City ups ante fighting problem properties

The City Council voted May 14 to increase the amount of money the city may spend to fix vacant, hazardous and nuisance buildings before demolition.

The city used to cap the rehabilitation investment at the cost of demolition (approximately $10,000), according to city reports. The Council increased the cap to 50 percent of the property’s after-rehabilitation market value. The city recovers the rehabilitation cost by assessing the property owner.

The Council also voted to fully fund vacant and boarded building demolition if needed. It dropped a requirement that neighborhood groups contribute matching money from the Neighborhood Revitalization Program (NRP).

"The city wants more flexibility to address nuisance, vacant and boarded buildings, whether or not the neighborhood group has funds available to help in funding the demolition," Assistant City Attorney Harry Reimer said.

The city keeps a list of boarded properties subject to teardown, called the 249 List. It now has approximately 125 properties, down from approximately 500 several years ago.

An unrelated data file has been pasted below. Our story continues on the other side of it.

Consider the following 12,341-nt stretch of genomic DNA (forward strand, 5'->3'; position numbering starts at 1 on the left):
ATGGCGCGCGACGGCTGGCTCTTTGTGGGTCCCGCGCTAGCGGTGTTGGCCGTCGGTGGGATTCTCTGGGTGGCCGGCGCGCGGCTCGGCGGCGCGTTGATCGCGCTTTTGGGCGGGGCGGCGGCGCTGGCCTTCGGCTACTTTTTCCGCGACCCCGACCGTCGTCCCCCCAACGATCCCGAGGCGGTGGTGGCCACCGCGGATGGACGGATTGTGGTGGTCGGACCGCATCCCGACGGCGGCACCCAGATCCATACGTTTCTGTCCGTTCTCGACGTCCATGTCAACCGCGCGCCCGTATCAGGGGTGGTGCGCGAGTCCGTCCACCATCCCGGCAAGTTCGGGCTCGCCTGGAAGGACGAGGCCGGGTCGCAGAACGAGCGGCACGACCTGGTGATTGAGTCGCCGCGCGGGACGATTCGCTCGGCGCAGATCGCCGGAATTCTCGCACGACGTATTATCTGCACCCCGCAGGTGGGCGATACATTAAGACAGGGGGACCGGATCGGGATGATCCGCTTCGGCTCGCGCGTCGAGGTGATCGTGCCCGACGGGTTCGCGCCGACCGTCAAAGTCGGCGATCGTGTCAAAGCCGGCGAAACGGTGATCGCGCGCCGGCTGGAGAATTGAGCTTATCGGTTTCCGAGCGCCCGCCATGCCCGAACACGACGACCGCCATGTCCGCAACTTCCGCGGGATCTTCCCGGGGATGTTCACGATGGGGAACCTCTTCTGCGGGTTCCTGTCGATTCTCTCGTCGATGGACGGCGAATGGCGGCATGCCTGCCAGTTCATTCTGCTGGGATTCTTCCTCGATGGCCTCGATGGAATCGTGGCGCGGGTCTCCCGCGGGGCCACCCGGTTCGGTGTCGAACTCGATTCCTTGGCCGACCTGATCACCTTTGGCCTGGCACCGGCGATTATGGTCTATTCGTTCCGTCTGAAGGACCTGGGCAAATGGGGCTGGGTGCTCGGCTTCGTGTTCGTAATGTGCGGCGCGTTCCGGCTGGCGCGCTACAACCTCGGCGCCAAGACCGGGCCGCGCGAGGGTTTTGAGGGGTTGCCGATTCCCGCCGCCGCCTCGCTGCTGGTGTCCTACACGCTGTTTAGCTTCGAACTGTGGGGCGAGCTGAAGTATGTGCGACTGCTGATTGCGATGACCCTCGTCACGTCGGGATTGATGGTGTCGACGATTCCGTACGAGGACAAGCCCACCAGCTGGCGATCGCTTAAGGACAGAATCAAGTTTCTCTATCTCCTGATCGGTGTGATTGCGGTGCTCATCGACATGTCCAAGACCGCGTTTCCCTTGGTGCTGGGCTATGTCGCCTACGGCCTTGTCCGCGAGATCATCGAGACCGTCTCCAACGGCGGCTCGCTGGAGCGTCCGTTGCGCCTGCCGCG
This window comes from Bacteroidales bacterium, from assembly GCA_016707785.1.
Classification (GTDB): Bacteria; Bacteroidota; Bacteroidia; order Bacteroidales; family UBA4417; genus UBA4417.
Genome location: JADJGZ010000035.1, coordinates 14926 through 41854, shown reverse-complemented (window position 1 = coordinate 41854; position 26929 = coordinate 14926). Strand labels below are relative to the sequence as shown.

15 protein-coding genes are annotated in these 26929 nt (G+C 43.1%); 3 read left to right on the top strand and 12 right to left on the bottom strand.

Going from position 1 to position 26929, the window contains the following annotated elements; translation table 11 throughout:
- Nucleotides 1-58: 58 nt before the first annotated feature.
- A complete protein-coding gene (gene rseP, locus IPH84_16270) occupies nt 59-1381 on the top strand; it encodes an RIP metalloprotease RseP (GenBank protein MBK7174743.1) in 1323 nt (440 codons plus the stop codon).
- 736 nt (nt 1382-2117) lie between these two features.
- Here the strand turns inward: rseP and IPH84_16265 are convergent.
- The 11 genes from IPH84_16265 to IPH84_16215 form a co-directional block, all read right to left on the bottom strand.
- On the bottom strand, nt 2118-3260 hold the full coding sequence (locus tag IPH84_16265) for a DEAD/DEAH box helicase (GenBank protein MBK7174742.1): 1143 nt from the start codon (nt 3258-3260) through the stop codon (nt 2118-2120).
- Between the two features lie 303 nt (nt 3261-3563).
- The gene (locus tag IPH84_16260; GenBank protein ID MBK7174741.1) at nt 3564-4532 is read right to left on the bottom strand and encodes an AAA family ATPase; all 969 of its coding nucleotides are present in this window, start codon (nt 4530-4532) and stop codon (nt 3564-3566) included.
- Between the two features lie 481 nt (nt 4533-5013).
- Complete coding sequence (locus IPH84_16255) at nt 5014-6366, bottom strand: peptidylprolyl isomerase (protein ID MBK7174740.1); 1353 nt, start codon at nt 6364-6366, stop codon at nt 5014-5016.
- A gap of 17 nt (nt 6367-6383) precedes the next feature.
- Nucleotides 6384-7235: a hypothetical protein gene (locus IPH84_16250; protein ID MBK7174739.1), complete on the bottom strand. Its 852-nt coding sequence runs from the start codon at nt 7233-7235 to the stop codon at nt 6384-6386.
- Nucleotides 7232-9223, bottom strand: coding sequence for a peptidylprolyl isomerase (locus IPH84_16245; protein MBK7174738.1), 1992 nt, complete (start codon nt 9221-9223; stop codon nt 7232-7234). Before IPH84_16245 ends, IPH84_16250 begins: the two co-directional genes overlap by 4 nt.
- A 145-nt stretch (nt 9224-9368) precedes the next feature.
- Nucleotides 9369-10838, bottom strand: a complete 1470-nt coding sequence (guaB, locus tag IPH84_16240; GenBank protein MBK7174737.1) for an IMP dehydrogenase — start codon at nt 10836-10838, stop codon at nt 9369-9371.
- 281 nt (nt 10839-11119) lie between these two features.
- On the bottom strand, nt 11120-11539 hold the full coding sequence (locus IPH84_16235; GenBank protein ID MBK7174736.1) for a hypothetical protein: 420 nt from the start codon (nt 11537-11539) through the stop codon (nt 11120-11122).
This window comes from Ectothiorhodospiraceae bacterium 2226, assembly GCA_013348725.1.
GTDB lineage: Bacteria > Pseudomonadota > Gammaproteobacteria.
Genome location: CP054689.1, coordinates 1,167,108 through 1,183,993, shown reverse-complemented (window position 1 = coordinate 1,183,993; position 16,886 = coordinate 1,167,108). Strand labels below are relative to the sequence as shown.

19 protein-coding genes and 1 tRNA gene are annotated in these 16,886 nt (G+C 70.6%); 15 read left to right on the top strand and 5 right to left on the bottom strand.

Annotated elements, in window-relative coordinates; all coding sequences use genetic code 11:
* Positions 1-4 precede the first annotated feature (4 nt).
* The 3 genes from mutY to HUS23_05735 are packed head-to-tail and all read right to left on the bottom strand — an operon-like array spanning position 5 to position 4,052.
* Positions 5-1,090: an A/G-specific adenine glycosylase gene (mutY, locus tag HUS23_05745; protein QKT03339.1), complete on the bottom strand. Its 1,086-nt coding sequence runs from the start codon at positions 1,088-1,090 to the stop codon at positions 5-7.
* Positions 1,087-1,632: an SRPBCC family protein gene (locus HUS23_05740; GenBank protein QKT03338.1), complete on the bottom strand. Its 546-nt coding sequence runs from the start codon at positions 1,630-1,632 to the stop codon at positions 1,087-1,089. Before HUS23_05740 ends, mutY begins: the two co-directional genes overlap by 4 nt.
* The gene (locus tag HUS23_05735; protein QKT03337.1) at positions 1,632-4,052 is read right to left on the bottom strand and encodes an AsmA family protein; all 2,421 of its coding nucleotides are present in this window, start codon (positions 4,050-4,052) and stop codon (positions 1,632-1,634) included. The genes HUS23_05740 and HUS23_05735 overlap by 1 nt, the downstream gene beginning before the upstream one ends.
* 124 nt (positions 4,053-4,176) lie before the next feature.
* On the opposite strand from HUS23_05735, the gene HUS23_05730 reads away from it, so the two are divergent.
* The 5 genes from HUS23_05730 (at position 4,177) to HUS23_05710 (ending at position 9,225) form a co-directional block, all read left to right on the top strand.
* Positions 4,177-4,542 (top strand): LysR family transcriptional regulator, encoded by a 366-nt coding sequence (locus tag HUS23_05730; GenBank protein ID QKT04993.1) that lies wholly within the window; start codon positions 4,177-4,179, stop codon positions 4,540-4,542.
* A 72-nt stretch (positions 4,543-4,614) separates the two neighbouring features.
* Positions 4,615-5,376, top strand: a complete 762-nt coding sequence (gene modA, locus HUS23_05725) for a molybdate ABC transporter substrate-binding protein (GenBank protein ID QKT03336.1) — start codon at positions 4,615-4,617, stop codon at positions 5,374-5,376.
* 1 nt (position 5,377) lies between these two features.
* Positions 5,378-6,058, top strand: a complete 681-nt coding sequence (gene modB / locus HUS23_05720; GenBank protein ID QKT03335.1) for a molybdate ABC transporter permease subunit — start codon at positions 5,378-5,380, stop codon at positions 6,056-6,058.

The city posts the 249 List at www.ci.minneapolis.mn.us/inspections/ch249list.asp. It revises it weekly.

Southwest has 14 properties on the 249 list.

The Whittier neighborhood has four properties: 2717 1st Ave. S.; 2605 2nd Ave. S.; 2021 3rd Ave. S.; and 2420 4th Ave. S.

The Lyndale neighborhood has four properties: 3438 1st Ave. S.; 128 W. 32nd St.; 3140 Pillsbury Ave.; and 3101 Pleasant Ave.

The Stevens Square Loring Heights neighborhood has two properties: 1805 3rd Ave. S. and 1909 Stevens Ave.

The Kingfield neighborhood has two properties: 3618 1st Ave. S. and 3614 Stevens Ave.

The Lowry Hill East neighborhood has one property: 2717 Emerson Ave. S.

The East Isles neighborhood has one property: 2844 Humboldt Ave. S.

In related news, the city is creating a rapid response team for problem properties.

Called the Problem Properties Task Force, it will identify properties based on such things as 911 calls and coordinate a response with the Police and Fire Departments, the City Attorney’s Office and Licensing and Inspections staff, city

leaders said.

Deputy Mayor David Fey said the idea grew in part from the mayor’s interest in having comprehensive safe summer strategies. Sara Dietrich, a city spokesperson, said the City Attorney’s Office and Regulatory Services both identified problem property reduction as key initiatives in their five-year business plans.

Reimer said the task force is still a work in progress.